Due to the high prevalence of CHD in the region as a whole, the importance of informal recreation for health should be given serious consideration. Recreational use of the site also provides massive social benefits to a deprived area. 5. Conclusions - The Tunstall Hills site is a grassland area of unique geological interest, which is currently preserved through SSSI status. However phase 1 habitat surveys of the site have identified many areas of outstanding ecological value. In particular the unimproved grassland areas which contain nationally rare plant species. The site has been identified as especially vulnerable due to the lack of connectivity to other sites and the huge pressures on the site for recreational use. Clearly the Tunstall Hills site is simultaneously providing massive benefits to the community in terms of recreation but there is potential to improve this further. Rather than impinge on recreation conservation and education at the site could actually improve the appreciation that most people derive form the site. With appropriate management the site uses need not conflict but can actually complement each other e.g. nature interpretation increasing the satisfaction of a walk for ramblers. 6. References - Blake, C. (1989) Handbook for phase 1 habitat survey - a technique for environmental audit, Nature Conservancy Council English Nature (1995) Tunstall Hills and Ryhope Cutting Management Statement, Sunderland City Council Hedley, S. Clifton, S. and Mullinger, S (1997) The Durham Magnesian Limestone, English Nature Northumbria Team, No. 6 Nature Conservancy Council (1989a) Information on selected woodlands W8, W21, ENVM45 Resources Pack, University of Sunderland Nature Conservancy Council (1989b) Guidelines for the selection of biological SSSI's, ENVM45 Resources Pack, University of Sunderland Regini, K. (2000) Guidelines for ecological evaluation and impact assessment, Ecology and Environmental Management in practice, 29 Treweek, J. ...read more.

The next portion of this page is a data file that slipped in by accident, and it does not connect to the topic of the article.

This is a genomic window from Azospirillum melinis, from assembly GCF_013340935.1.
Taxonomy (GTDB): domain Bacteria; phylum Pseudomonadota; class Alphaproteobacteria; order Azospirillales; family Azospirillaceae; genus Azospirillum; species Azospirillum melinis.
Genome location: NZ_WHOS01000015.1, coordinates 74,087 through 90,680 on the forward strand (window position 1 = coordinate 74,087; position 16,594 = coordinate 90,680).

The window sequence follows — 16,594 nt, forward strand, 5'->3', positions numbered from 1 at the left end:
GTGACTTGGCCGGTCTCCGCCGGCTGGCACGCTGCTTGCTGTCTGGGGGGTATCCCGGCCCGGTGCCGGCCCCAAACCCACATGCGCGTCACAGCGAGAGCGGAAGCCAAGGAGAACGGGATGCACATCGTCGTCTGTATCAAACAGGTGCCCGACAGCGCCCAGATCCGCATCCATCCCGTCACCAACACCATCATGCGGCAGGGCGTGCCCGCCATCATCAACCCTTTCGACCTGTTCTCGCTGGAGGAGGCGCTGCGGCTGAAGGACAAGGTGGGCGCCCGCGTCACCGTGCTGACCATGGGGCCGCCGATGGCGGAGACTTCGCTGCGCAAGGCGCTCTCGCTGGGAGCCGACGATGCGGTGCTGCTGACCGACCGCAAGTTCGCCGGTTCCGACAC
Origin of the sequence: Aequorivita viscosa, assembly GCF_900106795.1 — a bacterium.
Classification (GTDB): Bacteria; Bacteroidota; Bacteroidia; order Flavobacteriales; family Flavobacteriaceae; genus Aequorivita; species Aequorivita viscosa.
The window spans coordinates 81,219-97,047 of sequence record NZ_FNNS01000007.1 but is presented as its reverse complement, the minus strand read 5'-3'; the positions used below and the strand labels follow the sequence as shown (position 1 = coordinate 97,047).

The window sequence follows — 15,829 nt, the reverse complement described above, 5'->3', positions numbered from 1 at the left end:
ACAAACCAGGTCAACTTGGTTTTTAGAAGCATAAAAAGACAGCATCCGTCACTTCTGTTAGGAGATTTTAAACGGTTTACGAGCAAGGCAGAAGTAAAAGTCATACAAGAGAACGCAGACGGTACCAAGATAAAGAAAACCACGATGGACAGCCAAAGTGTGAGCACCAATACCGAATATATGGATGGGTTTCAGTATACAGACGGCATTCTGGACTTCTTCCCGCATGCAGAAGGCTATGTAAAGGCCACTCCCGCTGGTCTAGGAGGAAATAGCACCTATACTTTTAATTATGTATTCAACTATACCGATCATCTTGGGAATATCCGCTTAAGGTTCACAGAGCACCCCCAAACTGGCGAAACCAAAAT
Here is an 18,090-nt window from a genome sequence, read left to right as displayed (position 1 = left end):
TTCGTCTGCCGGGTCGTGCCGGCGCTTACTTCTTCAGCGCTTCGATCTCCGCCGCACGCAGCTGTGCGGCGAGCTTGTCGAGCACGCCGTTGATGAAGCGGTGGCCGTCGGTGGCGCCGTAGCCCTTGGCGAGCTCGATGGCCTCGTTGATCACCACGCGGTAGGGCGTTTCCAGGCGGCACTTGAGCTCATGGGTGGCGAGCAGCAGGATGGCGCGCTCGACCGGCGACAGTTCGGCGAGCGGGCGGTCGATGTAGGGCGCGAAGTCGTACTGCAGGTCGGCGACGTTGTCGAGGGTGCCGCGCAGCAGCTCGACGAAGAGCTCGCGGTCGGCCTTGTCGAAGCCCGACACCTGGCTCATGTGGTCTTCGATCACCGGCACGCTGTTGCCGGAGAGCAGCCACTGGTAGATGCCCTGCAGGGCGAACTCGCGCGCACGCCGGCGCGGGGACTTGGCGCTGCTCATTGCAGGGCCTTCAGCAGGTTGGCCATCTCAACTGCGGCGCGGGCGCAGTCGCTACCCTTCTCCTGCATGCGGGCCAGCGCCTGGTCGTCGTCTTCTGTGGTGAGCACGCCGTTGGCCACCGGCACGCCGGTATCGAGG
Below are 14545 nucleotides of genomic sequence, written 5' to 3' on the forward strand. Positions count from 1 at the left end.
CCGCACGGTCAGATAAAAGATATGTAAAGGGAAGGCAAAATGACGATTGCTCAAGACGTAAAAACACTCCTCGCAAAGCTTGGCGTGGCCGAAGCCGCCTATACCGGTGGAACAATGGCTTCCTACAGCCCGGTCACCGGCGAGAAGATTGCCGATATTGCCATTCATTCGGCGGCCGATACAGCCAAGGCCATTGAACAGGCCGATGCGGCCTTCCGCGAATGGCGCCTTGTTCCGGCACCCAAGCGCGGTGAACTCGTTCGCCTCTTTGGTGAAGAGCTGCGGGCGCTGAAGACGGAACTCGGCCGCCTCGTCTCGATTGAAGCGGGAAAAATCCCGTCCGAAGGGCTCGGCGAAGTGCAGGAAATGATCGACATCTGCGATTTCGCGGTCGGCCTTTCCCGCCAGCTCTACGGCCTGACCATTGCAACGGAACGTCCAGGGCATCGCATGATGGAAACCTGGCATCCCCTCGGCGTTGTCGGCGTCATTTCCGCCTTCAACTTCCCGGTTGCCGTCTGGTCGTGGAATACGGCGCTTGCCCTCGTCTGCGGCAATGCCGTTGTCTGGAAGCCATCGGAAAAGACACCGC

The above preview is unformatted text

This student written piece of work is one of many that can be found in our University Degree Zoology section.

Found what you're looking for?

  • Start learning 29% faster today
  • 150,000+ documents available
  • Just £6.99 a month

Not the one? Search for your essay title...
  • Join over 1.2 million students every month
  • Accelerate your learning by 29%
  • Unlimited access from just £6.99 per month

See related essaysSee related essays

Related University Degree Zoology essays

  1. Free essay

    Importance of correct identification of insect material.

    a corpse in different environment can prove that the corpse has been moved and therefore the death happened in another location. The identification of these insects will provide information as to where the death likely happened or where the body had been left (Tsokos 2004). For example; the blowfly C.

  2. Free essay

    A review of a case study on feline aggression and possible treatments